Belgium

My Daily Commute in Brussels

McKenzi Puzin is a student at University of Arkansas, Fayetteville and an ISA Photo Blogger. She is studying abroad with ISA in Brussels, Belgium.

One of the most difficult transitions from America to Belgium is the commuting lifestyle. In America, most often you will search how to get to the unknown destination on your phone and then drive to your destination, whether it takes 5 minutes or 25 minutes. From there, the driving isn’t terribly difficult because most roads run north, east, south, and west for easy navigation, and the parking situation is always vast. In Brussels, and most cities in Europe, public transportation is a way of life and is very efficient. I have met more people that simply do not obtain a driver’s license than people who own a car. The streets are narrow, average walking distances are 10 minutes, availability to public transportation is endless, people walk wherever they wish to step, drivers honk as many times as they feel necessary, gas is expensive and, therefore, public transportation has become very affordable when you weigh the benefits.

While public transportation is efficient and effective, the variety of options has aided to confusion. There are 5 modes of public transportation around Brussels, my daily commute to my internship class, offered through Vesalius College, consists of four of the many options to travel around the city and country. I believe the easiest way to explain the many confusing, detailed, and prone to strike options are through my daily 30 minute commute the European Union District.

Step 1: Walking distance. Walking is the single most important and free option of public transportation. The sidewalks are old and bumpy with many missing bricks that will aid an increase in stumbling, broken heels, suitcase wheels being frayed, and many water puddles.  Therefore, when someone says ‘bring appropriate walking shoes’, listen, because wearing tennis shoes with any outfit is normal. I promise. The weather is always incredible however, and lets you see the architecture and history much easier.

Step 2: The wheels on the bus. Bus availability is the most expansive in Brussels and by getting on one or multiple, there is a very high chance your restaurant can be found on the bus routes. Also, a large map of the bus routes, and most public transportation routes, are located at each stop.

Tram, Brussels, BelgiumPuzin-3Step 3: The Tram stops here. The Tram is the next level of public transportation and the difference between the tram, the bus, and the metro is that the tram is attached to the railway lines above the ground, can be driven above ground or below, and does not have to take the main roads like a bus, giving it the advantage of traveling faster through traffic with frequent stops. Trams are my favorite passage of public transportation because of all these advantages, almost as many stops as a bus but can travel faster.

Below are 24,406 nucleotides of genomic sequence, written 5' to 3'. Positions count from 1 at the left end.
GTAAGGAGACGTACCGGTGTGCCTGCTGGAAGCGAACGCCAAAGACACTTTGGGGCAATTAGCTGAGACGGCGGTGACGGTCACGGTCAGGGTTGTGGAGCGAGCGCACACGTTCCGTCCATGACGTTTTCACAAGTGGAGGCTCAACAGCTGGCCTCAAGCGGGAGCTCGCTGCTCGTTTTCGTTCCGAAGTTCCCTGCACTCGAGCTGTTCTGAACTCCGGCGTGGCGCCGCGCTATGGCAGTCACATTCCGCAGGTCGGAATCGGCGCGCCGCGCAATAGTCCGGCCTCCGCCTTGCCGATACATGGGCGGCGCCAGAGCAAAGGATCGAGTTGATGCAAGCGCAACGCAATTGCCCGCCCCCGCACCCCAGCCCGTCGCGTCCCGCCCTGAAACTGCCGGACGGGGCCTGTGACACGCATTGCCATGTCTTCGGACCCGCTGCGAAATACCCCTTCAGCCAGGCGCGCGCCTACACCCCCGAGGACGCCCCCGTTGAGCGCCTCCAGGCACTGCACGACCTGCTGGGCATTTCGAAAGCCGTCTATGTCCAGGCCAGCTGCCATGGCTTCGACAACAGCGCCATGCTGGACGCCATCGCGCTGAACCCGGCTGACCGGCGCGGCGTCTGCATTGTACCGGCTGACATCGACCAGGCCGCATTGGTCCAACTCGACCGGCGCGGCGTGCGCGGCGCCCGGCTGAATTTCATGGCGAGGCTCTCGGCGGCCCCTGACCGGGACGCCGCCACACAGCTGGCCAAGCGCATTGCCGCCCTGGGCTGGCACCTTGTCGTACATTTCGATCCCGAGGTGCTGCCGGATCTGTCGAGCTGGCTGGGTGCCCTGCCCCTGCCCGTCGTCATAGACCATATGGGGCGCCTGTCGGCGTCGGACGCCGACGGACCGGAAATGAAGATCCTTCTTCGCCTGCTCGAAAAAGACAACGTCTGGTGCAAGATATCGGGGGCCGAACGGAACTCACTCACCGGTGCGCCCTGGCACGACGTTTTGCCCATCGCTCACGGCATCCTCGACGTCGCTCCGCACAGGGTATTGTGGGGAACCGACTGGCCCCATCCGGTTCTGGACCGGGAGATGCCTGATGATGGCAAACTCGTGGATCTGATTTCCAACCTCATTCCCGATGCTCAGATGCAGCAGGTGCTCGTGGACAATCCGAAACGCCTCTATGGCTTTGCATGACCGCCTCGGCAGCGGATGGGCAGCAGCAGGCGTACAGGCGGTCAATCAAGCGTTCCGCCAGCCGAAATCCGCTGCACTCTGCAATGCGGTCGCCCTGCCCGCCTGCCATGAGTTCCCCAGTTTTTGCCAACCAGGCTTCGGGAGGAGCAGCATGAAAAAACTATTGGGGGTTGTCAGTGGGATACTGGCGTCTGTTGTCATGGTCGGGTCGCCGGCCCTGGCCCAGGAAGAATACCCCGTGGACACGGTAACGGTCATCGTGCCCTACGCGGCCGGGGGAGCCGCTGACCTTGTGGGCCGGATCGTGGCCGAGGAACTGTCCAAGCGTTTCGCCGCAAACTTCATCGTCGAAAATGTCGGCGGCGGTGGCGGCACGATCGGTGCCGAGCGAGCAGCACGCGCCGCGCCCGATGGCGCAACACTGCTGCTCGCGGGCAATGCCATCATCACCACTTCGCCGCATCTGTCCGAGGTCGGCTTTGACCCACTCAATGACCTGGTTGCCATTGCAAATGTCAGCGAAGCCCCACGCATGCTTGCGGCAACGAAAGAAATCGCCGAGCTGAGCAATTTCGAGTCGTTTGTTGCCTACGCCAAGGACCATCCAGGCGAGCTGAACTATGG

Step 4: Young metro doesn’t trust you. The metros are fast, on time, and incredibly dependable. There are 6 metro lines that run through all of Brussels that intersects with all other forms of transportation to get from one side of the city to the other faster. They, however, are more crowded than most an require a pass to get on every time unlike the tram and bus being able to slide by every once in a while.

Step 5: EU Turn. The last leg of my trip leads me passed the European Commission and the permanent representations of every member country. The fashionable area seems beautiful and robust when compared to the detailed historical buildings around the town center. 100 meters down the side walk, and 25 minutes later, I have finally arrived at the foot of my internship partner, Martin’s Hotels Brussels EU. You’ll never be happier to be sitting at a desk after your morning commute again.

Step 5.5: Trainin’ on up. Even though I personally do not take the train, the 5th option of public transportation, I thought I would speak on it anyway. The trains connect within the city at 4 stops of major intersections with other public transportation. Besides the transportation freezes from striking, the trains depart and arrive at their specified time or will show how many minutes late it is for convenient immediate service updates. The trains are reasonable, travel quickly, and run smoothly with very few stops along the way.

The end of the day always seems to fly smoother when commuting home. I follow the exact same path back to Etterbeek and arrive home after about half an hour. Public transportation takes the weight of driving, rising gas prices, and long car trips off our shoulders. Its convenient and efficient, what else could you ask for?

The world awaits…discover it.

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